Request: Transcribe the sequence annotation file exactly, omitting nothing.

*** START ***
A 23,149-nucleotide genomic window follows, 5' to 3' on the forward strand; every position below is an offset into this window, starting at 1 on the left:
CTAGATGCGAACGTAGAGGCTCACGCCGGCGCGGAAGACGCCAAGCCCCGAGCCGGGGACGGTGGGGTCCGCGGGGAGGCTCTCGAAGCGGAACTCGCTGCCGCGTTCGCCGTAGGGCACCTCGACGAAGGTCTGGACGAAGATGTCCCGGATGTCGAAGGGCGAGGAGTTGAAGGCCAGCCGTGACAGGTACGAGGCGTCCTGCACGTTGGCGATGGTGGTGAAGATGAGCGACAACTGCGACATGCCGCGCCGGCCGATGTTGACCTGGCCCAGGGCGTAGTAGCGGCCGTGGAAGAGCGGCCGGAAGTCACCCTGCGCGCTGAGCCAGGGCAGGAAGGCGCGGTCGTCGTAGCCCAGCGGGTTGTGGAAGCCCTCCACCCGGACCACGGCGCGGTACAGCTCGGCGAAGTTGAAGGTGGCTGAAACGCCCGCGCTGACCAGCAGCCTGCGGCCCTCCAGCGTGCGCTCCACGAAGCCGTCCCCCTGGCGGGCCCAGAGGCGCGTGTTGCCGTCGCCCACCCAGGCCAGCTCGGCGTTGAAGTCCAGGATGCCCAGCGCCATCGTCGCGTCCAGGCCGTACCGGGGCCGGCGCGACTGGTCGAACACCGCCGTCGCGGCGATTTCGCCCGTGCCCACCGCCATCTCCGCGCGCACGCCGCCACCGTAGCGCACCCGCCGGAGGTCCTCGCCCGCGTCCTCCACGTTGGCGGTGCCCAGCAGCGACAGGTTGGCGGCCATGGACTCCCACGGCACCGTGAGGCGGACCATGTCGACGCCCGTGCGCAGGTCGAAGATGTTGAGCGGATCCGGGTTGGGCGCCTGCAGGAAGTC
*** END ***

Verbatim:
A 23,149-nucleotide genomic window follows, 5' to 3' on the forward strand; every position below is an offset into this window, starting at 1 on the left:
CTAGATGCGAACGTAGAGGCTCACGCCGGCGCGGAAGACGCCAAGCCCCGAGCCGGGGACGGTGGGGTCCGCGGGGAGGCTCTCGAAGCGGAACTCGCTGCCGCGTTCGCCGTAGGGCACCTCGACGAAGGTCTGGACGAAGATGTCCCGGATGTCGAAGGGCGAGGAGTTGAAGGCCAGCCGTGACAGGTACGAGGCGTCCTGCACGTTGGCGATGGTGGTGAAGATGAGCGACAACTGCGACATGCCGCGCCGGCCGATGTTGACCTGGCCCAGGGCGTAGTAGCGGCCGTGGAAGAGCGGCCGGAAGTCACCCTGCGCGCTGAGCCAGGGCAGGAAGGCGCGGTCGTCGTAGCCCAGCGGGTTGTGGAAGCCCTCCACCCGGACCACGGCGCGGTACAGCTCGGCGAAGTTGAAGGTGGCTGAAACGCCCGCGCTGACCAGCAGCCTGCGGCCCTCCAGCGTGCGCTCCACGAAGCCGTCCCCCTGGCGGGCCCAGAGGCGCGTGTTGCCGTCGCCCACCCAGGCCAGCTCGGCGTTGAAGTCCAGGATGCCCAGCGCCATCGTCGCGTCCAGGCCGTACCGGGGCCGGCGCGACTGGTCGAACACCGCCGTCGCGGCGATTTCGCCCGTGCCCACCGCCATCTCCGCGCGCACGCCGCCACCGTAGCGCACCCGCCGGAGGTCCTCGCCCGCGTCCTCCACGTTGGCGGTGCCCAGCAGCGACAGGTTGGCGGCCATGGACTCCCACGGCACCGTGAGGCGGACCATGTCGACGCCCGTGCGCAGGTCGAAGATGTTGAGCGGATCCGGGTTGGGCGCCTGCAGGAAGTC